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Given $X_i \sim \mathcal{N}(\mu, \sigma^2)$ and $Y_i \sim Bernoulli(p)$, let $Z_i = X_iY_i$. I know that if $F(t)$ is the CDF of $X_i$, then $Pr[Z_i \le t] = pF(t) + (1-p)$ if $t \ge 0$ and $Pr[Z_i \le t] = pF(t)$ if $t < 0$.

Let $Z = \sum_{i = 1}^{n}Z_i$, where the $Z_i$ are independent. Is there an expression for $Pr[Z \le t]$?

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$Z_i$ can also be expressed as a mixture with distribution function

$$(1-p)F + p \delta$$

where $\delta(x)=0$ for $x\lt 0$ and $\delta(x)=1$ for $x\ge 1$. Consequently the distribution function of the sum of $n$ iid variates with this distribution is the convolution of those distributions. Because convolution is linear, the Binomial Theorem gives an answer in the form

$$F_n = \sum_{k=0}^n \binom{n}{k}(1-p)^{n-k}p^k\,\delta^{*n-k}*F^{*k}.$$

The stars remind us these are repeated convolutions rather than products.

Note that the convolution of $\delta$ merely adds a constant zero and that the convolution $F^{*k}$ is the distribution of a sum of $k$ iid Normal$(\mu,\sigma)$ variables. It therefore is a Normal distribution with mean $k\mu$ and variance $k\sigma^2$. This yields $F_n$ as a mixture of $(1-p)^n$ times a jump at zero (from the $k=0$ term) along with $n$ Normal components.

To illustrate, the figure shows the case $n=5$ where $\mu=2$, $\sigma=1$, and $p=1/3$.

Figure

On the left is the empirical cumulative distribution function of $2000$ independent draws of $Z$, in black. (These draws were made by multiplying Normal and Bernoulli variates and then adding them, according to the original description of $Z$.) A plot of $F_n$ is superimposed in red. That they are nearly the same provides support for the formula.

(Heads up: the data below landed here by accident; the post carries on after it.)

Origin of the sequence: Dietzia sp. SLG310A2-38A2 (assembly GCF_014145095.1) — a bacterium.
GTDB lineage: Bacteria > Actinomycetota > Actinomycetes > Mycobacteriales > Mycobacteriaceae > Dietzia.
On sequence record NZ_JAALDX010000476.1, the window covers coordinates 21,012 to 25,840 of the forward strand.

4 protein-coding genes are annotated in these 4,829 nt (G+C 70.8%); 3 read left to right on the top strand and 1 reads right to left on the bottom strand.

On the right is the continuous part of the $F_n$ (in gray) along with graphs of its five Normal components, each appropriately scaled. The (discrete) contribution from $(1-p)^n$ is depicted merely as a vertical line at zero of height $(1-p)^n$.

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    $\begingroup$ Thanks for your helpful answer! One simple question I had is: isn't the distribution function of the mixture pF + (1-p)(delta), rather than (1-p)F + (p)(delta), as you have it? $\endgroup$ – user19346 Nov 27 '16 at 20:48
  • $\begingroup$ You're right--I switched $p$ and $1-p$. $\endgroup$ – whuber Nov 28 '16 at 16:11

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